One of the most well known applications for optical fibres is telecommunications, which today involves the transmission of mind-boggling amounts of digital information around the globe. Rising demand for data-hungry services such as streaming high definition video means that developers are needing to get smarter and find new ways of increasing bandwidth. Photonics is a major enabling technology, with high speed integrated optical circuits beginning to replace slower electronic circuits at data centres. Novel optical fibres could also play a big role in supporting larger amounts of data traffic, explains Lei Wei, director of COFT. Using COFT’s suite of fabrication tools, his group is constructing ultra-compact multicore designs that feature multiple strands of optical material drawn down into a diameter no bigger than today’s single core—or single stranded—fibres. “Currently, we can successfully integrate up to seven cores—or strands— without sacrificing the thickness of the fibre,” he comments. “That means we can enlarge the data transmission capability seven-fold with a single fibre.”


Like all staff at the centre, Wei has a broad vision for the future of optical fibres and the possibilities that different material formats bring, which includes using fibre optics to advance wearable technology. “Commercially available wearable devices such as smart watches are typically treated as accessories,” says Wei. “They are an optional part of our daily life, but the angle we are taking is to consider them a necessary part.” His group is exploiting the textile nature of optical fibres to construct hightech clothing that can sense the wearer’s heartbeat or temperature distribution. Most recently, the scientists have been using thermoelectric fibres to generate an active cooling effect that equates to a temperature drop of around 6°C. Future products based on the concept could include air conditioning T-shirts powered by fibre-shaped batteries.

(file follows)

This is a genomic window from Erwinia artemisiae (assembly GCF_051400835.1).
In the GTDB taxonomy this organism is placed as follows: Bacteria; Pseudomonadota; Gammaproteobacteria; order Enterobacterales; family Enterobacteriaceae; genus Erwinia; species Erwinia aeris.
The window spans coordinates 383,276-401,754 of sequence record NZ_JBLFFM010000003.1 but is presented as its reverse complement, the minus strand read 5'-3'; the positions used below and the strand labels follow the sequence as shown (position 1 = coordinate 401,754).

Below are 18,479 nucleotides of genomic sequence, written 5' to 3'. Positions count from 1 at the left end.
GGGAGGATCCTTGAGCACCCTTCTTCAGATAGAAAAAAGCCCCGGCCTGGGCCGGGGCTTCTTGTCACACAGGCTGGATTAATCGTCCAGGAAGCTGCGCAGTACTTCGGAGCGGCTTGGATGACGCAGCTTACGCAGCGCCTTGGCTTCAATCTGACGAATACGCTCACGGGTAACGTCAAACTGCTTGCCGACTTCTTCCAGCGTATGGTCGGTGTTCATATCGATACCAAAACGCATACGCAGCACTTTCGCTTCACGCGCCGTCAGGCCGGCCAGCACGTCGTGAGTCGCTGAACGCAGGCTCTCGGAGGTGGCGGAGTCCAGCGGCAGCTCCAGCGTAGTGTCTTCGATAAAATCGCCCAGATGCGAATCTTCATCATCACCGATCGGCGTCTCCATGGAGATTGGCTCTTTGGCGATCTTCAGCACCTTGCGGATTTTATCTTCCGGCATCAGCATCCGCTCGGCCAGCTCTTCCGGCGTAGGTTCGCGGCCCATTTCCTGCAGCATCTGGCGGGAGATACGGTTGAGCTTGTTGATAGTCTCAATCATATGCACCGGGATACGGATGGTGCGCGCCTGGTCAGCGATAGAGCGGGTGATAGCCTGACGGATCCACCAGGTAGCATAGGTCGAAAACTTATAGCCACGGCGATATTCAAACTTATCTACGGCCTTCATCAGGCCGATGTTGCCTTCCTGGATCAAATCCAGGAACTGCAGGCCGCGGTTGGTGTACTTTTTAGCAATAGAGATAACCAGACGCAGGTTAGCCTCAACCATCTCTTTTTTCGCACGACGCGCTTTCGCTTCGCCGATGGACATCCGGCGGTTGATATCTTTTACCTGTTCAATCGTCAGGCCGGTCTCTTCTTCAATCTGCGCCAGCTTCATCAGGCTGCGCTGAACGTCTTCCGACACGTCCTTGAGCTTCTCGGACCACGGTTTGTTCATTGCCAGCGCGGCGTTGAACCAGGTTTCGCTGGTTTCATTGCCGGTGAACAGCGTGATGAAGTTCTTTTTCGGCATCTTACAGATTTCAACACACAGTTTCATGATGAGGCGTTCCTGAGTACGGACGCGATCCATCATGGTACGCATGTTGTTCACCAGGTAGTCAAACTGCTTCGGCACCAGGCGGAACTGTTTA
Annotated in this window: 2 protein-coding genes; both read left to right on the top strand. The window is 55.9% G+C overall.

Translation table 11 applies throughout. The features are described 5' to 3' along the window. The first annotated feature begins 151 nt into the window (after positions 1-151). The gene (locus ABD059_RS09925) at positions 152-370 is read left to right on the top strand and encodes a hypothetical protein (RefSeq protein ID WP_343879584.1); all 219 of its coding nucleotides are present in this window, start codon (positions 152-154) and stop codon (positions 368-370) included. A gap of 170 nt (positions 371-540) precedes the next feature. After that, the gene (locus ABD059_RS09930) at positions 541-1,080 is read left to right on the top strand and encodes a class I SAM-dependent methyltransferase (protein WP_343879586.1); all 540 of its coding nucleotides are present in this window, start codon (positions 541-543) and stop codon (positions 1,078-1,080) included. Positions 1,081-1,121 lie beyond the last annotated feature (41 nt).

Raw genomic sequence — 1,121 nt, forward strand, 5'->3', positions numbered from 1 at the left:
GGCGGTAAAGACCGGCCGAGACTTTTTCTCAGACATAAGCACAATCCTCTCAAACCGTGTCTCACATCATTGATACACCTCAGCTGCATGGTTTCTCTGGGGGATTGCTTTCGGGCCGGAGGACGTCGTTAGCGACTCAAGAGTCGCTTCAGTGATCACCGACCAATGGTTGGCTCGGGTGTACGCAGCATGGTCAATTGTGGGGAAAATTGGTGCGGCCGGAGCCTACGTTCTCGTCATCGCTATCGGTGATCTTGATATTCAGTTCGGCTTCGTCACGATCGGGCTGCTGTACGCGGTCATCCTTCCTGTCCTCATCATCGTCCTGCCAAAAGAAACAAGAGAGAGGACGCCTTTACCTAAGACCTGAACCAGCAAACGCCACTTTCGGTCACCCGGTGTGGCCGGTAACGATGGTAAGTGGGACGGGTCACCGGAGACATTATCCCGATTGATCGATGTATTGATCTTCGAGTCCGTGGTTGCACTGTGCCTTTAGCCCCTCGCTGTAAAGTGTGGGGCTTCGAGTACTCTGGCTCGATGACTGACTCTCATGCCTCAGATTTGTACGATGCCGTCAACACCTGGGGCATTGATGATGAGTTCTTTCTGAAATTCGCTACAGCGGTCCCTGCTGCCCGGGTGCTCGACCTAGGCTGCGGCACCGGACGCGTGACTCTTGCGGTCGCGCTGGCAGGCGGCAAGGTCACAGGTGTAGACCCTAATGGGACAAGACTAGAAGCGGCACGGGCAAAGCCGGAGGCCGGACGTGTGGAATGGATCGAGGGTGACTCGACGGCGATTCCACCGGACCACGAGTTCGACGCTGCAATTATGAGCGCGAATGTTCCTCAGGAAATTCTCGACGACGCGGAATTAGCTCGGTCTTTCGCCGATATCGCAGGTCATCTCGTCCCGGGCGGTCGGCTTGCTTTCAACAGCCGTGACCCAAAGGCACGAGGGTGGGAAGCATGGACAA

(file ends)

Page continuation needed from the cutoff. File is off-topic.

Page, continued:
Bringing such a wide range of projects under one US$3.6 million facility is a key part of the centre’s blueprint for success. Researchers are encouraged to collaborate with each other and partner with organizations from all over the world, such as the Lee Kong Chian School of Medicine in Singapore, Harvard Medical School in the US, the University of Southampton in the UK, and Max Plank Institutes in Germany. The centre has hosted numerous visiting scientists to join forces with its 50 or so researchers and students since opening its doors. “Today we are working with many experts in different parts of the world; collaborating with some of the best institutes in our field,” explains Perry Shum, the centre’s founding director. It’s this passion for a collaborative environment, combined with the tools enabling rapid exploration of new ideas, that is elevating COFT’s reputation as an important hub for photonics development. By innovating bespoke solutions based on optical fibres, Shum, Wei and their colleagues hope to make valuable contributions to a world increasingly transformed by photonics.

For further information, contact:

Assistant Professor Wei Lei

E-mail: [email protected]

Centre for Optical Fibre Technology

Nanyang Technological University


Ms Jing Zhang, a PhD student in COFT, fabricates multi-functional fibres for high-tech clothing.